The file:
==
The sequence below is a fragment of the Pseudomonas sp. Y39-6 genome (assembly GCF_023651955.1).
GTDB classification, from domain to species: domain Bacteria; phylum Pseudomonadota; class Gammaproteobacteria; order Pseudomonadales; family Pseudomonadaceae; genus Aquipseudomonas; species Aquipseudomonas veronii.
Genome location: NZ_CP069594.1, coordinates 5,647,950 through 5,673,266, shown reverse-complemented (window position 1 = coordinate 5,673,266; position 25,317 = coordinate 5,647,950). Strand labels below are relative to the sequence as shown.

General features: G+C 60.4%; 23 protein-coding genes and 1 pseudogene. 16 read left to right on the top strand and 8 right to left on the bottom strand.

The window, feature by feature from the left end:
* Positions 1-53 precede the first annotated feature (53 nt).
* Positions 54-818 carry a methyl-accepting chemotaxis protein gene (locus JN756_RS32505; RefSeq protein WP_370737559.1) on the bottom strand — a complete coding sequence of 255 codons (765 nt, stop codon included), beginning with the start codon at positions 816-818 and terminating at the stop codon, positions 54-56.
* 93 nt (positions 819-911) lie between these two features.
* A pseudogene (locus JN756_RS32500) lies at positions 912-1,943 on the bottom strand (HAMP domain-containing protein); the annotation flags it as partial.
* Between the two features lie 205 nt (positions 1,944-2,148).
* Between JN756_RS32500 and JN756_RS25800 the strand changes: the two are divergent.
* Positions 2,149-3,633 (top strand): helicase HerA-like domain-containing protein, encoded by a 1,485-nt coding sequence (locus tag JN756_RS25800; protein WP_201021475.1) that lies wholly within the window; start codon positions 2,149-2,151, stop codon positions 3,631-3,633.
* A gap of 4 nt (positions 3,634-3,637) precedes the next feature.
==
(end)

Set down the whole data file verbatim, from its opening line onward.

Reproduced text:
The sequence below is a fragment of the Pseudomonas sp. Y39-6 genome (assembly GCF_023651955.1).
GTDB classification, from domain to species: domain Bacteria; phylum Pseudomonadota; class Gammaproteobacteria; order Pseudomonadales; family Pseudomonadaceae; genus Aquipseudomonas; species Aquipseudomonas veronii.
Genome location: NZ_CP069594.1, coordinates 5,647,950 through 5,673,266, shown reverse-complemented (window position 1 = coordinate 5,673,266; position 25,317 = coordinate 5,647,950). Strand labels below are relative to the sequence as shown.

General features: G+C 60.4%; 23 protein-coding genes and 1 pseudogene. 16 read left to right on the top strand and 8 right to left on the bottom strand.

The window, feature by feature from the left end:
* Positions 1-53 precede the first annotated feature (53 nt).
* Positions 54-818 carry a methyl-accepting chemotaxis protein gene (locus JN756_RS32505; RefSeq protein WP_370737559.1) on the bottom strand — a complete coding sequence of 255 codons (765 nt, stop codon included), beginning with the start codon at positions 816-818 and terminating at the stop codon, positions 54-56.
* 93 nt (positions 819-911) lie between these two features.
* A pseudogene (locus JN756_RS32500) lies at positions 912-1,943 on the bottom strand (HAMP domain-containing protein); the annotation flags it as partial.
* Between the two features lie 205 nt (positions 1,944-2,148).
* Between JN756_RS32500 and JN756_RS25800 the strand changes: the two are divergent.
* Positions 2,149-3,633 (top strand): helicase HerA-like domain-containing protein, encoded by a 1,485-nt coding sequence (locus tag JN756_RS25800; protein WP_201021475.1) that lies wholly within the window; start codon positions 2,149-2,151, stop codon positions 3,631-3,633.
* A gap of 4 nt (positions 3,634-3,637) precedes the next feature.